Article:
Theresa's guide to Myanmar and the Ayeyarwady River

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Myanmar is fast becoming one of the most popular destinations for those in search of an immersive cultural experience, a nation that was largely off-limits until 2010.

The country boasts a staggering number of ancient monuments, miles of unspoilt beaches, hiking opportunities to visit remote mountain tribes and the chance to learn about fascinating traditions rooted in a strong Buddhist faith. You could spend weeks exploring Myanmar, but with just 12 days weeks I chose the country's highlights…

Yangon

Yangon is where the majority of visitors will start and end their stay, and it's well worth a few days of your time. As I was visiting during the Thingyan New Year festival, the city was relatively quiet thanks to the mass exodus to the villages and beaches - I was assured that in high season the roads are much more reminiscent of the frenetic pace of Bangkok! Nevertheless, it's easy to navigate your way on foot around the old colonial district from Chinatown towards the golden Sule Pagoda. Yangon's downtown really comes alive at night with market stalls and tea shops, and even though you might not be tempted to try the various entrails on display, it is a fascinating place to wander.

The Shwedagon Pagoda complex is a "must-see" and particularly atmospheric at dusk or early evening. Come and watch the proud families accompany their young sons to the lavishly-costumed novice monk initiation ceremonies, or simply sit and listen to the tinkling of the hundreds of bells that cover the top of the main gilded stupas.

Bagan & Mandalay

After the busy streets of Yangon, I flew to Bagan to join a river cruise to Mandalay. Despite the slowly increasing numbers of foreign visitors, tour operations can still be challenging, most obvious when taking a slightly chaotic (yet very charming) domestic flight where being given a coloured sticker to wear is a key part of the boarding process!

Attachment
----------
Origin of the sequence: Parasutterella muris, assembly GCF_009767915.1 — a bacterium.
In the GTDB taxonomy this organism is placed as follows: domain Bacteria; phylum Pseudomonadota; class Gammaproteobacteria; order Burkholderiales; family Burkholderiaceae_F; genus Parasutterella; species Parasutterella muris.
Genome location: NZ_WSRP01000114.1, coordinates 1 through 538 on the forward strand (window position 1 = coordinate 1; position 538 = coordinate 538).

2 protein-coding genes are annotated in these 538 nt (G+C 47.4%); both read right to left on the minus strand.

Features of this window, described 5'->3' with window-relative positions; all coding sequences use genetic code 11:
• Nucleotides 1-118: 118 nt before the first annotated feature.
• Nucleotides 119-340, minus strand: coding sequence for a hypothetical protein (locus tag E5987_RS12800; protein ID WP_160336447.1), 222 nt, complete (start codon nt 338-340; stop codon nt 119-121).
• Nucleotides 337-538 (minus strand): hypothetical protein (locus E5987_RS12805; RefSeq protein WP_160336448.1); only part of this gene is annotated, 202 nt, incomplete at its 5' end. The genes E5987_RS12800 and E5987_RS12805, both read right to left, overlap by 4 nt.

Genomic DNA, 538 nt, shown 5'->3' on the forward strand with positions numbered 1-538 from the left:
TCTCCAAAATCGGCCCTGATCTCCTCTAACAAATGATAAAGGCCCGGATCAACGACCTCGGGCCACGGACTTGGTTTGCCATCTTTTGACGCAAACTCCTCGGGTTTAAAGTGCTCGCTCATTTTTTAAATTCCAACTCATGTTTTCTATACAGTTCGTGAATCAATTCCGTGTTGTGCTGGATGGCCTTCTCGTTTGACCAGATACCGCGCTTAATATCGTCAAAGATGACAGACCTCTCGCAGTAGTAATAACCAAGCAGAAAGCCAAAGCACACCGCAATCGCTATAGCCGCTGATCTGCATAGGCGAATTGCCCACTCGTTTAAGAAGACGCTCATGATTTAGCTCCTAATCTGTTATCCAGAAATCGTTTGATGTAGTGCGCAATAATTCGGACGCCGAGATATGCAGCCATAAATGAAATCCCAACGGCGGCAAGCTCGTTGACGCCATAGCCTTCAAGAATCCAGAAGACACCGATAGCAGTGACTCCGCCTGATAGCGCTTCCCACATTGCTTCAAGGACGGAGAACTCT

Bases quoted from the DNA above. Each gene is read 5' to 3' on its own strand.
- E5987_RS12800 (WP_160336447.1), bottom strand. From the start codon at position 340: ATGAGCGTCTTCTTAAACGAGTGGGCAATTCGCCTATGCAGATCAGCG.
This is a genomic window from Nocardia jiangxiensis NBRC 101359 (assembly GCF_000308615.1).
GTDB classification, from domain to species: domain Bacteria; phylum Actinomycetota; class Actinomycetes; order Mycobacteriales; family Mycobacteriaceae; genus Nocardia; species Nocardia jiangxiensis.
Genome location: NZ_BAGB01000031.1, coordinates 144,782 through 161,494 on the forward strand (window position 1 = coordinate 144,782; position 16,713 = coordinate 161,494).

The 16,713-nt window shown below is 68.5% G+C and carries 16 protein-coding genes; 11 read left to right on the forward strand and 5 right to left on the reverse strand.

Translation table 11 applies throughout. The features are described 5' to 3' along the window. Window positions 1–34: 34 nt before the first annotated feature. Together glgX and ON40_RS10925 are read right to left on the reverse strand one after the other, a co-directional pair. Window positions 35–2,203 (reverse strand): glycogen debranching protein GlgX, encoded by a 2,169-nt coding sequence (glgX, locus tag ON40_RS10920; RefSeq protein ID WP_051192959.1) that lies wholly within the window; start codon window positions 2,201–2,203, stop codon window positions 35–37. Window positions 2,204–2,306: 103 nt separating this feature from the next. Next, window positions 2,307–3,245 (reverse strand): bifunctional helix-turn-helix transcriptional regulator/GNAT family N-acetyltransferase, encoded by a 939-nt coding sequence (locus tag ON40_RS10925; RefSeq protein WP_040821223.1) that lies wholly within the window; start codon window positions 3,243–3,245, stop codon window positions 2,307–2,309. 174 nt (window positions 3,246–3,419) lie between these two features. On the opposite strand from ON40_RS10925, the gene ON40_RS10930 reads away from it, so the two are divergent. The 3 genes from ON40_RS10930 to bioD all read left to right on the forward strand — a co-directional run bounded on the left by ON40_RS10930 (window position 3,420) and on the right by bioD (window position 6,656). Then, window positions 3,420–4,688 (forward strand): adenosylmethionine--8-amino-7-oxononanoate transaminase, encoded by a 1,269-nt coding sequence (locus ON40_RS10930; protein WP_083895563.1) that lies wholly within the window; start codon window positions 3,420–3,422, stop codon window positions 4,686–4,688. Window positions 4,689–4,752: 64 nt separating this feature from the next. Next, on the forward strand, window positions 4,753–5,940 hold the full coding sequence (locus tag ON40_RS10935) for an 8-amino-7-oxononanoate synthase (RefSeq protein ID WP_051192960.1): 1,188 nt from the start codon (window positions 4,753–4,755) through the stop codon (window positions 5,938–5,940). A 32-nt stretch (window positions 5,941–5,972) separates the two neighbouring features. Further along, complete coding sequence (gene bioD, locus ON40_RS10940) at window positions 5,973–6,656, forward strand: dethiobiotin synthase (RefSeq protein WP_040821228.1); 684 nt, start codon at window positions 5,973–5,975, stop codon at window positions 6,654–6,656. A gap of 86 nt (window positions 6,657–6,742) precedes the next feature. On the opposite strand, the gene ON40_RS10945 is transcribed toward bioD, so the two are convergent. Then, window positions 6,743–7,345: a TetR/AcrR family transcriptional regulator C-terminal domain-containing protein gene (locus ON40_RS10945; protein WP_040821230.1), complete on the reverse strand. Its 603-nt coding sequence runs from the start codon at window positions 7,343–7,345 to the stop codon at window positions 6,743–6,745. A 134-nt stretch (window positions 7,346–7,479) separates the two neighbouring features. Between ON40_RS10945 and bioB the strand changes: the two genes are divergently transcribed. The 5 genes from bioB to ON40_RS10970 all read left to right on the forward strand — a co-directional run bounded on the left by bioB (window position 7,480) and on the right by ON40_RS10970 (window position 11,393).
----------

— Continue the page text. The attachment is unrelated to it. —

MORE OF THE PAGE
The route from Bagan to Mandalay is well served by a number of river cruise operators. There's a range of different styles, and all offer easy travel in an area that is almost impossible to navigate independently, allowing you to take in the stunning temples of Bagan, a true highlight of any trip to Myanmar. Best seen at sunrise or sunset, the plain stretches out before you and is dotted with a multitude of stupas and pagodas. It really is breathtaking.

Travelling on to Mandalay along the Ayeyarwady river offers a chance to see the typical daily life of the country. I was delighted by the chance to sit and talk with a group of novice monks at a local school. People were very proud to show off their heritage and seemed to love meeting visitors, and although the Ayeyarwady itself was not so impressive, with much of the scenery an underwhelming mix of sandbanks and dusty fields, visiting small villages really did feel like a cultural exchange.

Inle Lake

Inle Lake was every inch the leafy haven I had been looking forward to. Less than an hour's flight from Mandalay, the lake is set at 880 metres above sea level in Shan state, which is known as the "bread basket" of Myanmar and is home to several different ethnic minority groups. As soon as I left the airport I saw the change in the landscape - mountains rising in the distance and the lowland areas covered with lush paddy fields.

My first stop was at a monastery where the courtyard walls were filled with small Buddha statues, each with the name and home town of a donor who had given money towards the renovation of the building. It was heart-warming to see how people from across the globe had contributed to the upkeep of this temple in a rural village. After a passing visit to the Red Mountain vineyard (you will find their wines on most local restaurant menus) we reached the town of Nyaung Shwe and boarded a brightly coloured, motorised gondola that would finally whisk us down the murky canals and then to the other side of the lake. Seeing the floating gardens was probably the most memorable part of my whole trip: utterly tranquil and a fascinating demonstration of how communities adapt to their environment.

An Ayeyarwady river cruise through the heart of Myanmar is perfectly bookended by stays in Yangon and Inle and makes the ideal itinerary for first time visitors. Now I can't wait to return to discover more!

Theresa Hall, Mundy Cruising
Meet the author

Theresa is a former Adventure Consultant at Mundy Adventures

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